into the	array: you just	use the	memory needed for one iteration	at a
       time.

   Setup an if-else condition
       the template
	   An if-else condition	is represented with 2 blocks

	       {OK_block}This is the OK	block, containig {a_scalar}{/OK_block}
	       {NO_block}This is the NO	block{/NO_block}

       the code
	   Remember that a block will be deleted if the	lookup of the
	   identifier returns the UNDEF	value, so your code will determine
	   what	block will generate output (defined identifier)	and what not
	   (undefined identifier).

	       if ($OK)	{ $OK_block = {a_scalar	=> 'A SCALAR VARIABLE'}	}
	       else	{ $NO_block = {} }

	   Same	thing here:

	       $a_scalar = 'A SCALAR VARIABLE';
	       $OK ? $OK_block={} : $NO_block={};

       the output
	   A true $OK would leave undefined $NO_block, so it would produce
	   this	output:

	       This is the OK block, containig A SCALAR	VARIABLE

	   A false $OK would leave undefined $OK_block,	so it would produce
	   this	output:

	       This is the NO block

	   Notice that $OK_block and $NO_block should not return a SCALAR
	   value, that would replace the whole block with the value of the
	   scalar.

   Use the NOT_* blocks
       This is a new feature implemented in Template::Magic 1.2, that allows
       to simplify the if-else handling	for any	zone. It is intended to	be
       used only in such case (if-else), and in	such order (first the *	block
       and next	the NOT_* block); for any other	use, please refer to "Setup an
       if-else condition".

       For any zone you	can use	a NOT_*	zone (where '*'	stands for the zone
       id) which  will automatically be	printed	if the zone is not printed, or
       wiped out if the	zone is	printed.

       The above example could be written also this way:

       the template
	      {OK_block}This is	the OK block, containig	{a_scalar}{/OK_block}
	      {NOT_OK_block}This is the	NOT_OK_block, containig	{a_scalar},
	      and printed automatically	if the OK_block	will not be printed
	      {/NOT_OK_block}

       the code
	      $a_scalar	= 'A SCALAR VARIABLE';
	      $OK_block	= any_condition() ? {} : ''

       the output
	   A true "any_condition()" whould set the $OK_block to	an empty hash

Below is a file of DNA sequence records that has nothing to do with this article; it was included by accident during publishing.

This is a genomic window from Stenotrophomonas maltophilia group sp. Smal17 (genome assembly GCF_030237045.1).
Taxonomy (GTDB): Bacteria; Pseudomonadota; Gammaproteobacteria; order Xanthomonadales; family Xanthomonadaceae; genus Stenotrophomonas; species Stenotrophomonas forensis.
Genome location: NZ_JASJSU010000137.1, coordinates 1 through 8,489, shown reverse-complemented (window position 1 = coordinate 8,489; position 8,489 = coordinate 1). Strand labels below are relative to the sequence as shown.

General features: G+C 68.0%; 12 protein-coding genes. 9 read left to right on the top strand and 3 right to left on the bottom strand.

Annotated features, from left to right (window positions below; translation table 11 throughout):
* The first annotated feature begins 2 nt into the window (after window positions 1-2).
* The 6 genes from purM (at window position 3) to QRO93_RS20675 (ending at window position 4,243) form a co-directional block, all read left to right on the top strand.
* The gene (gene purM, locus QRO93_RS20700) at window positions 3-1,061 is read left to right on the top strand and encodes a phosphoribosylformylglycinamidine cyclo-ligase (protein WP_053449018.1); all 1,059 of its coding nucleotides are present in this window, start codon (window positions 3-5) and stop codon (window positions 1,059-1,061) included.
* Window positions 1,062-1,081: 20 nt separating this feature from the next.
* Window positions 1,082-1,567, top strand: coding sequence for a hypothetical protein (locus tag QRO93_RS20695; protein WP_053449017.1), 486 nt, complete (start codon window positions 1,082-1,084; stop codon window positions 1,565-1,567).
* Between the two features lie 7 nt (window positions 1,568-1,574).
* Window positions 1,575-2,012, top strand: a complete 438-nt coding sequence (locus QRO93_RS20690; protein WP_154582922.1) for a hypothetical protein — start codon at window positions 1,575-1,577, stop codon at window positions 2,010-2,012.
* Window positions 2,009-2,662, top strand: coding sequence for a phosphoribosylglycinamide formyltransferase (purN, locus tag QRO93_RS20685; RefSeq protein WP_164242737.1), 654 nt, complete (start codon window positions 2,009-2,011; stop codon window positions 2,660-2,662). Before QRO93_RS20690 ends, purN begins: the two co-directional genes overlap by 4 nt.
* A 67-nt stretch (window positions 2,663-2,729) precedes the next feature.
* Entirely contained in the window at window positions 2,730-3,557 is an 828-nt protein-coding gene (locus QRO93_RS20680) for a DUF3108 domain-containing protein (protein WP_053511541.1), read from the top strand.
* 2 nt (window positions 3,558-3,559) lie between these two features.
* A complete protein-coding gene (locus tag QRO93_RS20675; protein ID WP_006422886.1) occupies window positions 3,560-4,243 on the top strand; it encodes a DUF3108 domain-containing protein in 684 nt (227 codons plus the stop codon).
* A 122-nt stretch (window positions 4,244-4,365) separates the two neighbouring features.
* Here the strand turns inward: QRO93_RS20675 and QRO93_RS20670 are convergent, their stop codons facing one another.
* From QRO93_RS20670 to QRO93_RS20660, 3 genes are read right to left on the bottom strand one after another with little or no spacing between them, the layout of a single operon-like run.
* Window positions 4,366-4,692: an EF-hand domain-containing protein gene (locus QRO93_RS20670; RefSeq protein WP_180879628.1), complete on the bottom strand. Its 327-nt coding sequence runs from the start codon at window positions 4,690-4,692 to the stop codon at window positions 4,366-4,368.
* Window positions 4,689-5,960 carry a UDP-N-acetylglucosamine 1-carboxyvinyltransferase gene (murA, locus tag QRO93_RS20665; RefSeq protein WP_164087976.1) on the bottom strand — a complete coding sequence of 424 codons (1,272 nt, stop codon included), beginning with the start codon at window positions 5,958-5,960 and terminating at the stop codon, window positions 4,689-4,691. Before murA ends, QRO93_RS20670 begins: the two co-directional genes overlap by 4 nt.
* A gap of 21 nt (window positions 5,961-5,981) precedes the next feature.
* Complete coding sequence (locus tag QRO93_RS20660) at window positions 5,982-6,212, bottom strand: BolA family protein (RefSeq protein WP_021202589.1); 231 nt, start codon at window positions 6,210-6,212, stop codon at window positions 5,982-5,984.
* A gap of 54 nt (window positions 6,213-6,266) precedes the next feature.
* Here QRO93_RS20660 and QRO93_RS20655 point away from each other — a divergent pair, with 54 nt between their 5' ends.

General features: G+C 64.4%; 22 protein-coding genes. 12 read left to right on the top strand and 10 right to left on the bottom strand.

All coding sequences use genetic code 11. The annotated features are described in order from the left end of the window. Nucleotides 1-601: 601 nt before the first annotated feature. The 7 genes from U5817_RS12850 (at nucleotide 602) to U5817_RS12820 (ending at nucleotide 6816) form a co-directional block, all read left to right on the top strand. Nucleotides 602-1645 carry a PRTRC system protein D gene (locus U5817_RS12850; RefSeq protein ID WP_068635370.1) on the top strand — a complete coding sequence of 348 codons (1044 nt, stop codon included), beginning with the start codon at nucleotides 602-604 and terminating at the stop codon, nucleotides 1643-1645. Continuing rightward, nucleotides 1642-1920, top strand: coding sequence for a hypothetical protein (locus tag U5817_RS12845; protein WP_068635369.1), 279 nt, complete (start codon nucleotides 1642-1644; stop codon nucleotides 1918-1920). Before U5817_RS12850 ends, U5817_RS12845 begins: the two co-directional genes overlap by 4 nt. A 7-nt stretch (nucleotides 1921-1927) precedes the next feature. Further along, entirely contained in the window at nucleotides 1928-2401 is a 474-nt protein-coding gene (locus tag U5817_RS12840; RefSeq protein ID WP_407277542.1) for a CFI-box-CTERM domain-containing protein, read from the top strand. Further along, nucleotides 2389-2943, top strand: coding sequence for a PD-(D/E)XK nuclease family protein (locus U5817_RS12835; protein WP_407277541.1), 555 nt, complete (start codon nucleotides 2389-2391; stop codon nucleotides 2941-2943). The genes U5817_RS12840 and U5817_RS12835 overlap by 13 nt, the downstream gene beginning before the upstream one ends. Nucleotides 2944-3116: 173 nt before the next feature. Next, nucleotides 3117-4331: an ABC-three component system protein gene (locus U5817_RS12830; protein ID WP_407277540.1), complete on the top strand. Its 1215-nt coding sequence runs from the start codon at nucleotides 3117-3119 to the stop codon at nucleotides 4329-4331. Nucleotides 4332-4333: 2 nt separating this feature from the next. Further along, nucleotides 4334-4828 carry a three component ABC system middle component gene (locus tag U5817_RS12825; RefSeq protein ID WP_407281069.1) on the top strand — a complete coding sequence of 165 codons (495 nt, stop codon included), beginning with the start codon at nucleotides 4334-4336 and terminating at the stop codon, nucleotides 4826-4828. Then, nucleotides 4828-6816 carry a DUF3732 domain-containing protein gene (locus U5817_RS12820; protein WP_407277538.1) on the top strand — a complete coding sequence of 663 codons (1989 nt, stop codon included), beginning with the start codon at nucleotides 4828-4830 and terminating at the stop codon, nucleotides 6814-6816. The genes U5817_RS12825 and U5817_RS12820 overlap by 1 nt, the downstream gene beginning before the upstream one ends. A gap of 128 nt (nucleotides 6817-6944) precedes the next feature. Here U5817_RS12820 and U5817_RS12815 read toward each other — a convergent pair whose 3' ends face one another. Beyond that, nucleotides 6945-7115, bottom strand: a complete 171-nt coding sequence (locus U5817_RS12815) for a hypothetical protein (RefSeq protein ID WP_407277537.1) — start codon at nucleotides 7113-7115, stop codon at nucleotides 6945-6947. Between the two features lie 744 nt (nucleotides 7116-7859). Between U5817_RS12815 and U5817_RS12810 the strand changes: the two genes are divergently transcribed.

reference, thus printing

	      This is the OK block, containig A	SCALAR VARIABLE

	   While a false "any_condition()" whould wipe out the "OK_block",
	   thus	automatically printing the "NOT_OK_block".

	      This is the NOT_OK_block,	containig A SCALAR VARIABLE,
	      and printed automatically	if the OK_block	will not be printed

   Setup a switch condition
       the template
	   A simple switch (if-elsif-elsif) condition is represented with
	   multiple blocks:

	       {type_A}type A block with {a_scalar_1}{/type_A}
	       {type_B}type B block with {a_scalar_2}{/type_B}
	       {type_C}type C block with {a_scalar_1}{/type_C}
	       {type_D}type D block with {a_scalar_2}{/type_D}

       the code
	   Your	code will determine what block will generate output (defined
	   identifier) and what	not (undefined identifier). In the following
	   example, value of $type  will determine what	block will produce
	   output, then	the next line will define $type_C using	a symbolic
	   reference:

	       $type  =	'type_C';
	       $$type =	{ a_scalar_1 =>	'THE SCALAR 1',
			  a_scalar_2 =>	'THE SCALAR 2' };

	   Same	thing yet but with a different programming style:

	       $a_scalar_1 = 'THE SCALAR 1';
	       $a_scalar_2 = 'THE SCALAR 2';
	       $type	   = 'type_D';
	       $$type	   = {};

	   Same	thing without using any	symbolic reference:

	       $type	       = 'type_D';
	       $my_hash{$type} = { a_scalar_1 => 'THE SCALAR 1',
				   a_scalar_2 => 'THE SCALAR 2'	};
	       $tm = new Template::Magic
			 lookups => \%my_hash ;

       the output
	   A $type set to 'type_C' would produce this output:

	       type C block with THE SCALAR 1

	   A $type set to 'type_D' would produce this output:

	       type D block with THE SCALAR 2

   Pass	parameters to a	subroutine
       Template::Magic can execute subroutines from your code: when you	use a
       zone identifier that matches with a subroutine identifier, the
       subroutine will receive the zone	object as a parameters and will	be
       executed. This is very useful when you want to return a modified	copy
       of the template content itself, or if you want to allow the designer to
       pass parameter to the subroutines.

       This example show you how to allow the designer to pass some parameters
       to a subroutine in your code. The 'matrix' sub, used in the example,
       receives	the parameters written in the template and generates just a
       table filled of 'X'.

       the template
	       {matrix}5,3{/matrix}

	   The content of 'matrix' block ('5,3') is used as parameter

       the code
	       sub matrix
	       {
		   my ($zone) =	@_;
		   my ($column,	$row) =	split ',' , $zone->content; # split the	parameters
		   my $out;
		   for (0..$row-1) {$out .= 'X'	x $column. "\n"};
		   $out;
	       }

	   The sub 'matrix' receive the	reference to the zone object, and
	   return the output for the block

       the output
	       XXXXX
	       XXXXX
	       XXXXX

       The same	example	with named parameters, could be	written	as follow:

       the template
	       {matrix columns => 5, rows => 3}

	   The attributes string of 'matrix' label (' columns => 5, rows =>
	   3') is used as parameter

       the code
	       sub matrix
	       {
		   my ($zone) =	shift;